Pro-football players Cristiano Ronaldo and Paul Pogba recently removed product placements of Coca Cola and Heineken in press conferences in the Euro 2020 organized by the UEFA. These were small acts of rebellion against health harmful industries’ exploitation of professional sports, sporting events and elite players to promote their products. While seemingly small, these actions have far reaching power, specifically by role modeling positive behavior for young people who watch these sporting events.

In the press conference following Portugal’s tournament opener against Hungary, Cristiano Ronaldo removed two Coca Cola bottles from the table. He then replaced them with water saying “drink water” to the spectators.

It is reported that Coca-Cola’s shares dropped 1.6% in value following this action, a market value drop of approximately $5.6 billion (NZD).

Soon after, Paul Pogba of the French team removed a bottle of Heineken from the table in front of him at the press conference, after France’s victory over Germany.

This is not the first time professional players have opposed using their image and their sport for unhealthy marketing. German professional football player Shkodran Mustafi removed a beer bottle from his La Liga press conference in 2015. Ivorian Yaya Toure forfeited his man of the match champagne on religious grounds in the 2012 Premier League.

In fact, many professional footballers and other professional sports players live alcohol-free for a variety of reasons. The alcohol industry pushing their products on players, fans, children and into all spaces they can find is a threat to their health and well-being.

The actions of these players show that they do not want to be associated with brands such as Heineken and Coca Cola. Unfortunately, the alcohol industry and other health harmful industries have a long history of using major sporting events to push their products on everyone, everywhere, including children.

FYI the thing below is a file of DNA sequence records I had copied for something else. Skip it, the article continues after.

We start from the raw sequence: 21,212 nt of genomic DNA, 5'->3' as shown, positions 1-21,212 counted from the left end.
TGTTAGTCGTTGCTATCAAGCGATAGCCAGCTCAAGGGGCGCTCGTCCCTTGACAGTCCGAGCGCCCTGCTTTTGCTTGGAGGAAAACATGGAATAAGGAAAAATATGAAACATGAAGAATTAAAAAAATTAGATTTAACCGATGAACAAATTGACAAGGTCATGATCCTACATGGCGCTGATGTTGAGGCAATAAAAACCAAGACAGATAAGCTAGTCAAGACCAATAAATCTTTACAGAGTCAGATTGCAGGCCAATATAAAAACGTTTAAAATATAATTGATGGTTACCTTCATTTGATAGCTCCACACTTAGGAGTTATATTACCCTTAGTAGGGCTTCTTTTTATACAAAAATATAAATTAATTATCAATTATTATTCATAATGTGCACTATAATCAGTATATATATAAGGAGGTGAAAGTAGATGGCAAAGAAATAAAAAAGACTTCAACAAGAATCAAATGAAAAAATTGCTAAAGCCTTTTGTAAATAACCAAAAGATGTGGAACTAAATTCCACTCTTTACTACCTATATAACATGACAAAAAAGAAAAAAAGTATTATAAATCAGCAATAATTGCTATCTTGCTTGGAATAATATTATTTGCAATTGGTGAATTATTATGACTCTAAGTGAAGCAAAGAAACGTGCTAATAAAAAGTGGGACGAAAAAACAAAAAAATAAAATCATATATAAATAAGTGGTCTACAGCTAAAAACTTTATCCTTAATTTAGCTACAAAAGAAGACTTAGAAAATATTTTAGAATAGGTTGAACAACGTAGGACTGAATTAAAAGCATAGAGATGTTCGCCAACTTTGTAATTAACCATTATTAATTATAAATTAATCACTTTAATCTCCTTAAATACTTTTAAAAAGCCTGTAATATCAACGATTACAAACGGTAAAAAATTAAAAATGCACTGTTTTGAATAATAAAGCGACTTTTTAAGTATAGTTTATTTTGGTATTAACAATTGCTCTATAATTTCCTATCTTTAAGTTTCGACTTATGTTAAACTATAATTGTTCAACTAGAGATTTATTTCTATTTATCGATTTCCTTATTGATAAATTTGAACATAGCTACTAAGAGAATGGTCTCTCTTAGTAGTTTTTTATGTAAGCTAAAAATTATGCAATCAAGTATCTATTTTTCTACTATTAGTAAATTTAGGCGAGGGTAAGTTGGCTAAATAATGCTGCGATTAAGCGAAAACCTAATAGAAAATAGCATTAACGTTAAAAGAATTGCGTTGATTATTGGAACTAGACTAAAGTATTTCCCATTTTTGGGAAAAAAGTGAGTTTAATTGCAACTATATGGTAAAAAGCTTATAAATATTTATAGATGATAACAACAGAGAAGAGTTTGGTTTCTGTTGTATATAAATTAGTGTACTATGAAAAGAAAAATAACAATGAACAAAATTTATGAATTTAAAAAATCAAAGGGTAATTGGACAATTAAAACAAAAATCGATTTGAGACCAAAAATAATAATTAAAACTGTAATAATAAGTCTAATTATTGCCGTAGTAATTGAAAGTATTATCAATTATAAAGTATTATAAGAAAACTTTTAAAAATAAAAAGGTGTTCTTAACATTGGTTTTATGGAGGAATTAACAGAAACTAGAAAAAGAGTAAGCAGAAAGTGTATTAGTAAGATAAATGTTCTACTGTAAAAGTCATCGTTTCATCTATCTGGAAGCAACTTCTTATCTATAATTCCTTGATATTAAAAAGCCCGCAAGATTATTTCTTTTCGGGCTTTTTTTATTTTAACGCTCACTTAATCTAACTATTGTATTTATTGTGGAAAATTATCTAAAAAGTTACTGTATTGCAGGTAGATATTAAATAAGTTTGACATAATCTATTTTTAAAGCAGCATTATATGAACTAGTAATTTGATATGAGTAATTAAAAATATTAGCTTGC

Alcohol which is a health harmful substance should have no place in sports which is a healthy activity. By promoting alcohol with sports, the alcohol industry propagates a harmful alcohol norm. It associates, the healthy energy of sports with alcohol which is an addictive, cancer causing substance.

Scientific research has found that exposing people to an alcohol brand, and more strongly to a mainstream alcohol brand, such as done in alcohol marketing in sports, leads to more positive attitudes towards alcohol more generally. Researchers have called for a ban on alcohol marketing in sports such as for tobacco to reduce the harmful impact it causes to children and youth.

UEFA response to players removing product placements

The European Football Confederation initially asked the National Teams to not remove product placements and to “respect” sponsors of the tournament. However, this decision was later reversed.

The UEFA then decided that players can remove product placements if they go against religious beliefs as with Muslim players and alcohol bottles.

Reports say UEFA has decided to place non-alcoholic beer in front of Muslim football players and members of national teams.

However, this does not resolve the key issue of associating health harmful products with sports. Even though major alcohol companies such as Heineken have non-alcoholic products much of their profits are earned through alcoholic products. The brand marketing of Heineken is associated with alcohol and as science has proven such brand marketing creates overall positive notions about alcohol which is a harmful substance.

Additionally, Heineken is mired in unethical business practices ranging from aggressive political activity, to tax avoidance schemes; from racism, exploitation of women, Human Rights abuses to unethical marketing. Marketing through sports is used by the company to whitewash their image through sporting events and sports stars who are watched and loved by many.

Sources: “Football: Paul Pogba mimics Cristiano Ronaldo’s $5.6 billion stunt

Athena984: “Euro 2020: Alcohol-free beers in press conferences with Muslim players